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IRD Targets Overseas Pension Transfers

April 18, 2016

It has been highlighted in the media recently that IRD have been requesting information from NZ pension providers in respect of taxpayers who transferred their overseas pensions to NZ prior to 31 March 2014. We have also seen some IRD risk review letters asking how pension transfers have been treated for income tax purposes.

IRD appear to be mainly targeting transfers from UK pension schemes as these have been the most prevalent in recent years due to changes in the rules applying in the UK.

You may be aware that the NZ tax treatment of lump sum withdrawals and pension scheme transfers to NZ and Australian schemes changed with effect from 1 April 2014. Taxpayers now must now treat a percentage of the amount transferred as income using the ‘schedule method’. The percentage or schedule year fraction is determined by the number of years between the time the person became NZ resident and the date of the transfer or lump sum withdrawal. If the pension scheme is a defined contribution scheme, an alternative ‘formula method’ can be applied which effectively taxes the increase in the value of the interest since the person became NZ tax resident.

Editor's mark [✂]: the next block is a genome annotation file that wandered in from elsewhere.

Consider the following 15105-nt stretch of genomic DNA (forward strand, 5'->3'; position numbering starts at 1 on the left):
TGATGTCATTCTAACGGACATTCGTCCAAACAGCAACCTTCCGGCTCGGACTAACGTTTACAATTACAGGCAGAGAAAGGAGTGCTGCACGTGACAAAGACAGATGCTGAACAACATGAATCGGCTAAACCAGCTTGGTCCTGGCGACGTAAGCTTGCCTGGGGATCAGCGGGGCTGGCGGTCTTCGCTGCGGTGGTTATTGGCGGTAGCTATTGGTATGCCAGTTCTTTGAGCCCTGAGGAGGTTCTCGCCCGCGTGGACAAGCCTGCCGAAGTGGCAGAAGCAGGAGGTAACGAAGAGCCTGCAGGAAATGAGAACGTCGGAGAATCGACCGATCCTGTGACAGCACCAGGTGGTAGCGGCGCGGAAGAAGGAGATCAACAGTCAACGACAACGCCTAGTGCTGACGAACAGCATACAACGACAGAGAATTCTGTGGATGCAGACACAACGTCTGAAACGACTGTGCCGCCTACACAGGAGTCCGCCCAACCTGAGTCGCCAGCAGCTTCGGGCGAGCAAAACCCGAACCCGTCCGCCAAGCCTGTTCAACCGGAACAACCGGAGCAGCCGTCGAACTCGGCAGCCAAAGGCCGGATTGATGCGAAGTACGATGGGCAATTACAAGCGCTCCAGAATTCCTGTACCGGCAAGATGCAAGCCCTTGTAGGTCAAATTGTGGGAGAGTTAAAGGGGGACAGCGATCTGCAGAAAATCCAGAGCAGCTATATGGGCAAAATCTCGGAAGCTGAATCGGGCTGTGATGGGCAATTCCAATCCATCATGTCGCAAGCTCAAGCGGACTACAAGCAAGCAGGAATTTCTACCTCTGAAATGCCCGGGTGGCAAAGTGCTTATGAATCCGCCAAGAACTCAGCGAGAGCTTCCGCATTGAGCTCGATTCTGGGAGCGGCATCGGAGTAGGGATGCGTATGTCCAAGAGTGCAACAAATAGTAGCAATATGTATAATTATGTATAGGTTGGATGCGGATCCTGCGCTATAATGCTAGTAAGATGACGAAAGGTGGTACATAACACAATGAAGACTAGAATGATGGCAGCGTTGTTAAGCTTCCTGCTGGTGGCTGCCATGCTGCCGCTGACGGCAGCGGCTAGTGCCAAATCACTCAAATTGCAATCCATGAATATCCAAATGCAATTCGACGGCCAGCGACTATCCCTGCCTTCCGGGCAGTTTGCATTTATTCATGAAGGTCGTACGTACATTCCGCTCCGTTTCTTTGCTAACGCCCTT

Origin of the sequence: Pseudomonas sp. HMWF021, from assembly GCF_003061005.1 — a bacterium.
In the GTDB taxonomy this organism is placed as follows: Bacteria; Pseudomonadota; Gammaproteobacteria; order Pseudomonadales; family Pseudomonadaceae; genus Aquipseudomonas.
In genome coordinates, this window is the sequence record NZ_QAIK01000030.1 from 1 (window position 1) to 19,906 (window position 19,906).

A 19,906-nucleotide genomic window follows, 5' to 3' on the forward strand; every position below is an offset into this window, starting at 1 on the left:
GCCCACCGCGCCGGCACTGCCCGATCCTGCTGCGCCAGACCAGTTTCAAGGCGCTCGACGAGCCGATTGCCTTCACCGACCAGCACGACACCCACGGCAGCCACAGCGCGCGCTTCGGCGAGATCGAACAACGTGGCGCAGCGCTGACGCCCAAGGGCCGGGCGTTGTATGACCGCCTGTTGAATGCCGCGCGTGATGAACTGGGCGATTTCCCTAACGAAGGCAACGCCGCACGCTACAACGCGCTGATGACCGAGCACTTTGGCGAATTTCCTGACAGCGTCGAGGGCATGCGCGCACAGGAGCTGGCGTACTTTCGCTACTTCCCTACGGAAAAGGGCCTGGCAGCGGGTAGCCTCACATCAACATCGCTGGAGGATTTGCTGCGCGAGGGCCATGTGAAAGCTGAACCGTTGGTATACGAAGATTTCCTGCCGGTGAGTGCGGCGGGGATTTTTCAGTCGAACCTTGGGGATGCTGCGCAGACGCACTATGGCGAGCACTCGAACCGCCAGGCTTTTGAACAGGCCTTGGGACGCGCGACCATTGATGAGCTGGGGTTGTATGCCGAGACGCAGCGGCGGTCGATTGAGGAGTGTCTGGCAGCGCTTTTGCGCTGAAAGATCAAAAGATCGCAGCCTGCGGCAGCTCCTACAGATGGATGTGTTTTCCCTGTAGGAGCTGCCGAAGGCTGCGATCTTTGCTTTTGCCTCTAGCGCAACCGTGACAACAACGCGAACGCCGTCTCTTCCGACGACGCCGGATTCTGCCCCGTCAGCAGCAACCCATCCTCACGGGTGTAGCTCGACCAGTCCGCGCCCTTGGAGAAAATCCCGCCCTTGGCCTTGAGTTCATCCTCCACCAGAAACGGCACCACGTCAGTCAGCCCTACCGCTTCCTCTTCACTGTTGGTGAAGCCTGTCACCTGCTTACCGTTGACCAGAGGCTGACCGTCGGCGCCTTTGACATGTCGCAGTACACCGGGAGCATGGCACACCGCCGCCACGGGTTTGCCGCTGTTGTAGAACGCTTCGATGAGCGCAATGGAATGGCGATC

However, the focus of IRD attention is on transfers that occurred between 1 January 2000 and 31 March 2014, prior to the introduction of the new rules. Taxpayers who transferred their overseas pension schemes to NZ during that period are expected to have applied the tax laws that applied at the time of the transfer. In the vast majority of cases, the pension transfer would have been dealt with under the Foreign Investment Fund (FIF) rules. If the FIF rules didn’t apply at that time, whether due to the application of a FIF exemption or the de minimis exclusion, the appropriate tax treatment is unclear, and this uncertainty was one of the catalysts for the introduction of the new rules.

Taxpayers who did not apply the correct tax treatment to their historic pension transfers, have the option to pay tax on 15% of the amount transferred, provided they included the income in either their 2014 or 2015 tax return.

The 15% option is still available to those who have already filed their 2014 and 2015 returns, however the 2015 return will need to be reassessed and use of money interest (and in some cases late payment penalties) will apply in the usual way.

Graeme Carruthers

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